The popular opinion seems to be that Jeff Carter is a whiny baby quitter who's injury prone and signed to an awful contract while Rick Nash is an elite player who's worth the world. Nothing could be more wrong.
With both Columbus stars theoretically available at the trade deadline, the talk has shifted from "I'm not sure I'd want Jeff Carter" to "WOWEE DO I SURE WANT RICK NASH", seemingly without regard to actual production and future production. While that reaction shift is certainly entertaining, it's also off base for several reasons: production, contract, "reputation", and value of draft picks.
Ask any hockey fan who's a better player, Nash or Carter, and they'll almost always respond with Nash. While the relative merits of defensive play and underlying stats can be debated, I'll focus on the counting stats since they're more widely accepted. Since 2008-09 (the time when Carter came into his own) Rick Nash has scored at a 0.88 points/game clip while Jeff Carter has clocked in at 0.85 points/game. Not exactly a world of difference in skill there.
This always seems to be the sticking point for most fans. Jeff Carter has an "ugly" contract while Nash's contract is simply ignored (probably because it's uglier still but that hardly fits the narrative). The fact of the matter is that Carter's contract is actually pretty good aside from the length, and even that's manageable. Rick Nash has a cap hit of $7.8M. Yes. A player who has scored more than 70 points in his NHL career exactly one time has a cap hit of nearly $8M. Carter's? $5.3M. That's a difference of over $2M a year in cap space- enough to sign quality depth player to augment the team. The sort of player the Blue Jackets could really use this year.
The real salary doesn't exactly tip in Nash's favor either: while his deal actually gets more expensive at the end ($8.2M/year) Jeff Carter's gets significantly lower, ending at an easily buried $2M. Even in 2018-19, when he's probably on a downhill slope, it's at $5M, the same amount Brian Rolston is earning this year. Carter's deal might be long, but it's both manageable and, well, a good deal.
This is probably the other big issue for fans. Everyone knows Carter isn't a team player. Everyone knows Carter is injury prone. Everyone knows Rick Nash is an emotional and physical rock. How much of that is accurate (and how much matters?)
The following is a table of their games played over the last four seasons. Guess which one is "injury prone".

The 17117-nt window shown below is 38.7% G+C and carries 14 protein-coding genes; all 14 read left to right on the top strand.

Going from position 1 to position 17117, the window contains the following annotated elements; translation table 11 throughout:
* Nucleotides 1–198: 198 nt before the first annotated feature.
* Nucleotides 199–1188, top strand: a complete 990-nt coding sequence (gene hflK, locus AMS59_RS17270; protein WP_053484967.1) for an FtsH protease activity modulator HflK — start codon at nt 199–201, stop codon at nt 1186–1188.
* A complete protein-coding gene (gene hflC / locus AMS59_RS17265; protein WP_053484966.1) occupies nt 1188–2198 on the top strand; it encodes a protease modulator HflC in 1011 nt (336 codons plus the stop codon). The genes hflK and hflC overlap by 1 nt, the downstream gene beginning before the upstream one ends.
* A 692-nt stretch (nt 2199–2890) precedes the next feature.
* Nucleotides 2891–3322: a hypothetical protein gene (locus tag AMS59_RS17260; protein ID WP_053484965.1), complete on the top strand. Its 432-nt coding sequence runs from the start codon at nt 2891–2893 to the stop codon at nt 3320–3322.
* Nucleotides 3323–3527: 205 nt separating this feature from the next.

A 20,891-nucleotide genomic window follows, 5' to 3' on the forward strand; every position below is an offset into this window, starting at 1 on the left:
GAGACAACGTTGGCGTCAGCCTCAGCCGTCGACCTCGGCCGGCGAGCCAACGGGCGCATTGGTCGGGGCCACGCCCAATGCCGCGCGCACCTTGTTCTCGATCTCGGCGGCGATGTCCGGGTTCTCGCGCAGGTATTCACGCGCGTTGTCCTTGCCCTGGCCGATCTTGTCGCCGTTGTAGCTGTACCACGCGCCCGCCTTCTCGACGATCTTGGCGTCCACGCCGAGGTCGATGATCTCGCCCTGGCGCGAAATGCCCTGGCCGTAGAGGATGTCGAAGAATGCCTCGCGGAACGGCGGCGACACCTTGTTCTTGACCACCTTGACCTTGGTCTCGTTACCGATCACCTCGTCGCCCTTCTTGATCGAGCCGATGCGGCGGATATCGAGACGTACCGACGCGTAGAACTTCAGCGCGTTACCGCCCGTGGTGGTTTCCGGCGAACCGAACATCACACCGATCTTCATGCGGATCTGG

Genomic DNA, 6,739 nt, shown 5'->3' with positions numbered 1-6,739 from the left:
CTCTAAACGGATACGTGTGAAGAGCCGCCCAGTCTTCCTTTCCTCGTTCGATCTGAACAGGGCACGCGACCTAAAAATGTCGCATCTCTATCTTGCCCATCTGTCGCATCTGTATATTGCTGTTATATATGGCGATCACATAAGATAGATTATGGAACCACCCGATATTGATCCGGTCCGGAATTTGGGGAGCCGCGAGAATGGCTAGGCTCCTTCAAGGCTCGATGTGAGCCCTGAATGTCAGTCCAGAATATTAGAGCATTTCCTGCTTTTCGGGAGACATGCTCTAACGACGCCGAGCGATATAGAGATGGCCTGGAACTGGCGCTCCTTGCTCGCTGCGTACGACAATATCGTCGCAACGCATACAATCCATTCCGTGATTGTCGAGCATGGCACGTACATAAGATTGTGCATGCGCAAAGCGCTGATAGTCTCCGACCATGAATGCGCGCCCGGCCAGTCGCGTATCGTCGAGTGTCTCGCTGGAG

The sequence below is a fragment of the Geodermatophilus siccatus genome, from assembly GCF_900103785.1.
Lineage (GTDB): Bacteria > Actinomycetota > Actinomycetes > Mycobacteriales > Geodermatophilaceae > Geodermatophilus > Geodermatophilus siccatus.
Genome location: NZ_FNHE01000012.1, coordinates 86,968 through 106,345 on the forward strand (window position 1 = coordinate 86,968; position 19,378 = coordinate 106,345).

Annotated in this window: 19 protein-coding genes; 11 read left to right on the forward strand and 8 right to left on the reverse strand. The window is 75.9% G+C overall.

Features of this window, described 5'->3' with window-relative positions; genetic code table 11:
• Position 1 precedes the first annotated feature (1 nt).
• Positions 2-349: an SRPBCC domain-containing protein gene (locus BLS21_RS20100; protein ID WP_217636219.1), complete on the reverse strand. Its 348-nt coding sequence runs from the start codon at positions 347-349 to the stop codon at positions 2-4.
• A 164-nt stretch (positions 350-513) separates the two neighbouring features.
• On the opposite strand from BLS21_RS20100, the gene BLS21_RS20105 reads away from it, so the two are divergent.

If you couldn't figure it out by the point I'm making, Jeff Carter is on the left. To be fair, I'm not including this season, but this season is the only extended amount of time he's missed. This isn't Rick DiPietro or Ales Hemsky. This is a player who's spent the vast majority of his career healthy.
And about the attitude? Well, I have it on good faith that the "whispers" about Carter having a bad attitude are true, but that doesn't really deter me too much. He gave up a lot of money and options to stay in Philly only to be promptly shipped to one of the worst teams on the league and get injured. I have a bad attitude just thinking about it.
Value of Draft Picks
It's a foregone conclusion that Jeff Carter (and Rick Nash for that matter) would command at least a first round draft pick, but so many Flames fans seem to think that's the end of the world. I can understand where that view point comes from; Calgary finally has a high-ish draft pick who promptly develops into a stud player- in the WHL, at least. Unfortunately, that's the wrong way to look at draft picks. Sven Baertschi isn't indicative of 13th overall picks. He's an exception to the norm. Look at the players chosen around him and how they're developing.
Drafting is important, but if you can get a young player on the right side of 30 for a pick and prospect or so, you're making a good deal. Nothing is proven about prospects or draft picks until they have a legitimately good NHL season, and it's important to remember that. If I recall, the latest stats show that a 1st round pick has approximately an 80% chance of being a career NHL player. That's not "superstar" or "first liner". That just means they'll stick around for a full career, like Chuck Kobasew. The chances of a mid first round draft pick turning into a star are even lower.
It seems unlikely Calgary will acquire Rick Nash or Jeff Carter, but if Jay Feaster finds himself talking to Scott Howson, I hope he asks after a center, despite popular opinion.